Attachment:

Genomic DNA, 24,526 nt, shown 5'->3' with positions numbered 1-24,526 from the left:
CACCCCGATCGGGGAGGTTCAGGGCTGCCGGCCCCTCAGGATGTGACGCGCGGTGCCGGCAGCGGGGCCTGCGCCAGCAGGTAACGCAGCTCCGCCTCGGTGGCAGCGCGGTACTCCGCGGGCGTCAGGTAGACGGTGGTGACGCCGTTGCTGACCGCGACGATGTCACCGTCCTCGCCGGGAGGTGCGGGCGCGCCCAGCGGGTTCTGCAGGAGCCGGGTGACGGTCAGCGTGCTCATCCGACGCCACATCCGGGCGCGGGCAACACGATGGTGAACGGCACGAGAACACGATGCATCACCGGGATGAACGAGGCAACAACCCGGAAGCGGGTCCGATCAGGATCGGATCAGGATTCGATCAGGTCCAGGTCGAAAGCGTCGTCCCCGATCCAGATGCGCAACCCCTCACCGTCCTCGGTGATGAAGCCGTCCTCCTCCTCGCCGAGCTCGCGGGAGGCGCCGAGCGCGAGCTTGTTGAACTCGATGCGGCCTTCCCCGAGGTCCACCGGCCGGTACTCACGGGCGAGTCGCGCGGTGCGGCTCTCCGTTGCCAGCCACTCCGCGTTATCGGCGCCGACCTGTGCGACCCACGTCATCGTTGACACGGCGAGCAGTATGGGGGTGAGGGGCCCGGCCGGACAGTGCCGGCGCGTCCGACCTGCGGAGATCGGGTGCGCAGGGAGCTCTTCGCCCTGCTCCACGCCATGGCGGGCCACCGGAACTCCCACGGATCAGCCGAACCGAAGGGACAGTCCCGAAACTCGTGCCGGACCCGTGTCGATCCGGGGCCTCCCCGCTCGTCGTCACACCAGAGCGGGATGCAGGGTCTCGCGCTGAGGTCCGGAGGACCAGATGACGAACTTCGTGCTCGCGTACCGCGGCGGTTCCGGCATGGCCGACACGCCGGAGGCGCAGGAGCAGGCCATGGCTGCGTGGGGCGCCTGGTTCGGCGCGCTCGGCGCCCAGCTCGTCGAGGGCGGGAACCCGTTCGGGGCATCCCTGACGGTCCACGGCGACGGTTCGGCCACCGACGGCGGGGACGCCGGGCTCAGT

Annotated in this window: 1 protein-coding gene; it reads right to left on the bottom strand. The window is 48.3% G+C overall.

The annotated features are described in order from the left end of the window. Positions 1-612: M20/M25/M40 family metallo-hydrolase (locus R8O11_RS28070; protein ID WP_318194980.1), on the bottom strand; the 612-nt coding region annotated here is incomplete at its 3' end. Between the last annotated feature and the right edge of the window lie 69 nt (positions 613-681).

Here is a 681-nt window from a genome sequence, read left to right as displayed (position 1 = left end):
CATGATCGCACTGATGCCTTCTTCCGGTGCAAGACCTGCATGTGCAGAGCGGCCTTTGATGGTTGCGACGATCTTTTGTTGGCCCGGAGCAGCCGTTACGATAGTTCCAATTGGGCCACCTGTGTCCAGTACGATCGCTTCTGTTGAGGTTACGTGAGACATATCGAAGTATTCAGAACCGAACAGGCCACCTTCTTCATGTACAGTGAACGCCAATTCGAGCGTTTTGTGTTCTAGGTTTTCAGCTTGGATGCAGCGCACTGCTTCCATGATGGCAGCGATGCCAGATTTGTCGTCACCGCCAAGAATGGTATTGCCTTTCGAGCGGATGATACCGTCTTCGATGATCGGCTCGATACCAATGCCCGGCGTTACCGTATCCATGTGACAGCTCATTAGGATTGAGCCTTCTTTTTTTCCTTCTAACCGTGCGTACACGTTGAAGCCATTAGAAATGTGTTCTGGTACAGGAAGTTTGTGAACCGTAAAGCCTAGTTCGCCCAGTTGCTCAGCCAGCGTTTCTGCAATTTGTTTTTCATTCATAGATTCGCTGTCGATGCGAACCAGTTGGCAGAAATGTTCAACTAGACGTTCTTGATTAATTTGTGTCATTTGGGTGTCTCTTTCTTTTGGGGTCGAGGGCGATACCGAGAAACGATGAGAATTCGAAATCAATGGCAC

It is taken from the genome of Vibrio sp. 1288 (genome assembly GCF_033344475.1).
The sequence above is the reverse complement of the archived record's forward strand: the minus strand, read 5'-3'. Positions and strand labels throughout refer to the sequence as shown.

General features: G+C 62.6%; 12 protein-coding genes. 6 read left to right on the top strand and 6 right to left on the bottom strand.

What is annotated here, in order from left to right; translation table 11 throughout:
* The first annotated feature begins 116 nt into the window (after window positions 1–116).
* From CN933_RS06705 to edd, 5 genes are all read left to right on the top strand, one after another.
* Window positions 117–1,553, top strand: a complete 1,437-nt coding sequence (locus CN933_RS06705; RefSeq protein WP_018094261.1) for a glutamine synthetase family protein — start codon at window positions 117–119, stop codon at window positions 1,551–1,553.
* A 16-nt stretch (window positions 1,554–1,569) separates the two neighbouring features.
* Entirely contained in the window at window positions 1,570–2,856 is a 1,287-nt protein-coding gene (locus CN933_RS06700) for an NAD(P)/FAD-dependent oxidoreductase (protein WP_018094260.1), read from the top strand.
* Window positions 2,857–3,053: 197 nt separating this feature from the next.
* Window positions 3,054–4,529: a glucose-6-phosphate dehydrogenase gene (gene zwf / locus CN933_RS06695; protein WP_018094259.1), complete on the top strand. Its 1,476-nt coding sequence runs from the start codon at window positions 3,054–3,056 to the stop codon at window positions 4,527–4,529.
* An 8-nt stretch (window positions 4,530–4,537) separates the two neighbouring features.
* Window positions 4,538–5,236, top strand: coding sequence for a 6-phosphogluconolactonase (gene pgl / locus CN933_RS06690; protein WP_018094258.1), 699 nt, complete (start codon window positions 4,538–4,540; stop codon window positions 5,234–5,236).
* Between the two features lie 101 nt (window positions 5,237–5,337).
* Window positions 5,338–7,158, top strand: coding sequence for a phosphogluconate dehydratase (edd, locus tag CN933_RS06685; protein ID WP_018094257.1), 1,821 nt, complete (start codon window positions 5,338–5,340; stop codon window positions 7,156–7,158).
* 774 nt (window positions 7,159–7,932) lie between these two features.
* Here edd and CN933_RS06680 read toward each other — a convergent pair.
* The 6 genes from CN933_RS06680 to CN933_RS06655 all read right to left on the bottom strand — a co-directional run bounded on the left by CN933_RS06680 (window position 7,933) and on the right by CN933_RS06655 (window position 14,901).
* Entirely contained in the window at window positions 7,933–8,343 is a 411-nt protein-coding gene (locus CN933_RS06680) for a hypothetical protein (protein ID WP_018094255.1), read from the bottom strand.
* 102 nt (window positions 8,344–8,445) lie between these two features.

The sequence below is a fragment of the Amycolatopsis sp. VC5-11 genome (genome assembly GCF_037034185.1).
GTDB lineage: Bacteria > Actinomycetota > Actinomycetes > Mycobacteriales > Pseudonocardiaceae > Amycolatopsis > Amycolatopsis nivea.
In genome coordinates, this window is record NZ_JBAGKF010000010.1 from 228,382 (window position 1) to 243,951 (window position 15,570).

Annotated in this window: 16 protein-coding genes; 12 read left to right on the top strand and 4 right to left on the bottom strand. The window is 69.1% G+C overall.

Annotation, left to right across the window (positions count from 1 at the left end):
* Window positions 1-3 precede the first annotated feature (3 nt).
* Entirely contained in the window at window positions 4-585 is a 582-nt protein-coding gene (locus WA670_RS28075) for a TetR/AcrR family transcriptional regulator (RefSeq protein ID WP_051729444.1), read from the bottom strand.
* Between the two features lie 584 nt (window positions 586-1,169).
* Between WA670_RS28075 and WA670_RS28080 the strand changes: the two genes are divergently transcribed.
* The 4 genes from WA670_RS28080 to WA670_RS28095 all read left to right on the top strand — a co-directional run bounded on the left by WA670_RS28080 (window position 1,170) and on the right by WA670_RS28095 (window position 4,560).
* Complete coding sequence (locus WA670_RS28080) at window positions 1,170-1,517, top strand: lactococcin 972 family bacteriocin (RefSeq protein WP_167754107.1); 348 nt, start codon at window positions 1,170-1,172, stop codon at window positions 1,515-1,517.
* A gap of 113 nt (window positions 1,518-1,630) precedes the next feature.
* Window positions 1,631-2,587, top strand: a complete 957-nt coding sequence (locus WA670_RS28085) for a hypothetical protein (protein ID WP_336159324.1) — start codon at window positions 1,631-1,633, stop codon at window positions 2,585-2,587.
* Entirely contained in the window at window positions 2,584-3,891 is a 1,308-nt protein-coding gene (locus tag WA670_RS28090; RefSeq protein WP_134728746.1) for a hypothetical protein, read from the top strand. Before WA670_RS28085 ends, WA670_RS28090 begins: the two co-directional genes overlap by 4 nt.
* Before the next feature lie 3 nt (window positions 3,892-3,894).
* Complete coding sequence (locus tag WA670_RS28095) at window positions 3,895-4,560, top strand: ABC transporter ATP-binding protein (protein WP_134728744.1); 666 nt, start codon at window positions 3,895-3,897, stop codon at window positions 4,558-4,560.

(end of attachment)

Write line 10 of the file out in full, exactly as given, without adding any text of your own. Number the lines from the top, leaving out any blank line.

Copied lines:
What is annotated here, in order from left to right; translation table 11 throughout: